How It Works
The OPUS consists of 17 passages, each with 7 to 10 associated questions. These passages are divided into six Item Sets to allow for a brief administration time of just 10 to 20 minutes. Each Item Set has 5 passages and up to 44 items. Selecting the appropriate Item Set, based on the examinee’s age and ability, ensure that developmentally appropriate items are administered. Please see the table (below) for a visual representation of the overlapping Item Sets and passages.
|A||5 to 6||1 to 5|
|B||7 to 8||4 to 8|
|C||9 to 10||7 to 11|
|D||11 to 13||9 to 13|
|E||14 to 16||11 to 15|
|F||17 to 21||13 to 17|
The OPUS Passages are arranged in order of difficultly and are carefully crafted to offer a variety of content and styles. They are taken from published works or were created to reflect the type of material a person is likely to encounter in everyday life. There are enough passages that if a child has difficultly with one, there are still four more in which he or she can succeed.
The OPUS components include a record form, easel, manual, and training audio files. The OPUS Form features Item Analysis Worksheets to identify strengths and areas for improvement and to help you write IEP goals and intervention plans. Because the Item Analysis Worksheet is perforated, you can easily detach it from the form as needed. The self-standing OPUS Easel includes the passages, items, scoring criteria, and samples of correct and incorrect responses. The beginning of each Item Set is tabbed to help you easily find the one you need. Each sample response listed in the easel is assigned a letter that can be used as shorthand for recording responses on the OPUS Form, and if the examinee’s response is not included you can write it in the space provided on the form.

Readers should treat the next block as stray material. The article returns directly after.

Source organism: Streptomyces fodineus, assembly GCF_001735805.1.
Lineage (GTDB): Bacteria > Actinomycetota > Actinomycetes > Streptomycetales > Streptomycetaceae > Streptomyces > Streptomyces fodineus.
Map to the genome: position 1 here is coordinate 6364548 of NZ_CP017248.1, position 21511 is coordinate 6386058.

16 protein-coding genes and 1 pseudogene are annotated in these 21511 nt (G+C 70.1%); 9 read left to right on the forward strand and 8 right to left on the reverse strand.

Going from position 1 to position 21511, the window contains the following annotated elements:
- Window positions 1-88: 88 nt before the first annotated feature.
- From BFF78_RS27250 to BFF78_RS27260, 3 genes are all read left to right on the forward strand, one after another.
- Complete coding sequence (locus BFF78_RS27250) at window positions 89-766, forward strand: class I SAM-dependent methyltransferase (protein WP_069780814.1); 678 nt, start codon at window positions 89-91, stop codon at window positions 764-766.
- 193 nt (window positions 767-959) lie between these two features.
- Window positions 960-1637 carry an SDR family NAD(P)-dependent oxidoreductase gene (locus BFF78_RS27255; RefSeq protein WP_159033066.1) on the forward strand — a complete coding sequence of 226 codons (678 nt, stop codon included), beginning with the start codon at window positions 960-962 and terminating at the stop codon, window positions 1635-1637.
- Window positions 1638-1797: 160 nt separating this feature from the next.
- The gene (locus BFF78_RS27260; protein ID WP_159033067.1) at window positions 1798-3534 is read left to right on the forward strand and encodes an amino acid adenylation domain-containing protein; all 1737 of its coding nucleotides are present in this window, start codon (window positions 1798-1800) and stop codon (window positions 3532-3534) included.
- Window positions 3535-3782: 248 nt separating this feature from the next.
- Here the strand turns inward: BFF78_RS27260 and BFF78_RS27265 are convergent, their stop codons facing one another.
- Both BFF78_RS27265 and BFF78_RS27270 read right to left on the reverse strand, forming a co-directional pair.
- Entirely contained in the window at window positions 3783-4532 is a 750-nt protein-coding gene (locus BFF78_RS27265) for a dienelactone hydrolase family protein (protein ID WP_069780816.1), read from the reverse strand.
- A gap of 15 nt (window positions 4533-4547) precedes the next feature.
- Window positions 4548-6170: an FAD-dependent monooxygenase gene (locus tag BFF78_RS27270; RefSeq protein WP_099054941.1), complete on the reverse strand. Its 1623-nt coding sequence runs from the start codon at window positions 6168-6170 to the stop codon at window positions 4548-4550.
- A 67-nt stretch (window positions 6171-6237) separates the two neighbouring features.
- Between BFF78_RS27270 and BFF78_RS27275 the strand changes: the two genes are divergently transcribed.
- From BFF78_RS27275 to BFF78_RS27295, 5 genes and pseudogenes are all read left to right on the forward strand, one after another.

Everything you need to know to use the OPUS, as well as detailed information about its development, standardization, and psychometric properties is included in the OPUS Manual. Training audio files are available at www.wpspublish.com/OPUS that demonstrate the standard pace and intonation for reading the passages. (The audio files are for training only, and should not be used for administration).
Although you can score the items during an administration, if a response is unclear, you have the option of writing the response on the form and later reviewing it and assigning a score. After administration, you add up the passage scores to give you the Item Set Total Raw Score. From here you can easily convert this to age- or grade-based standard scores to describe the examinee’s overall listening comprehension ability.
Standardization for the OPUS is based on a sample of 1,517 individuals ages 5 to 21 years. The sample is stratified to match recent U.S. Census data for gender, race/ethnicity, parents’ education level, and geographic region so you can confidently use the OPUS with a wide range of individuals. The OPUS and CASL-2 are co-normed, supporting the validity of both tests and making them wonderful companions. A clinical validation sample of 204 individuals demonstrates that the CASL-2 can differentiate between typically developing individuals and those with the following diagnoses:
- Expressive and/or receptive language disorder
- Hearing impairment
- Autism spectrum disorder
- Social (pragmatic) communication disorder
- Intellectual cisability
- Learning disability
- Developmental delay
The OPUS has strong internal consistency and test-retest and interrater reliability, demonstrating the stability and reliability of results over time and across raters. The OPUS’s validity is also supported by expected standard score correlations with other measures of oral language, including the CASL-2.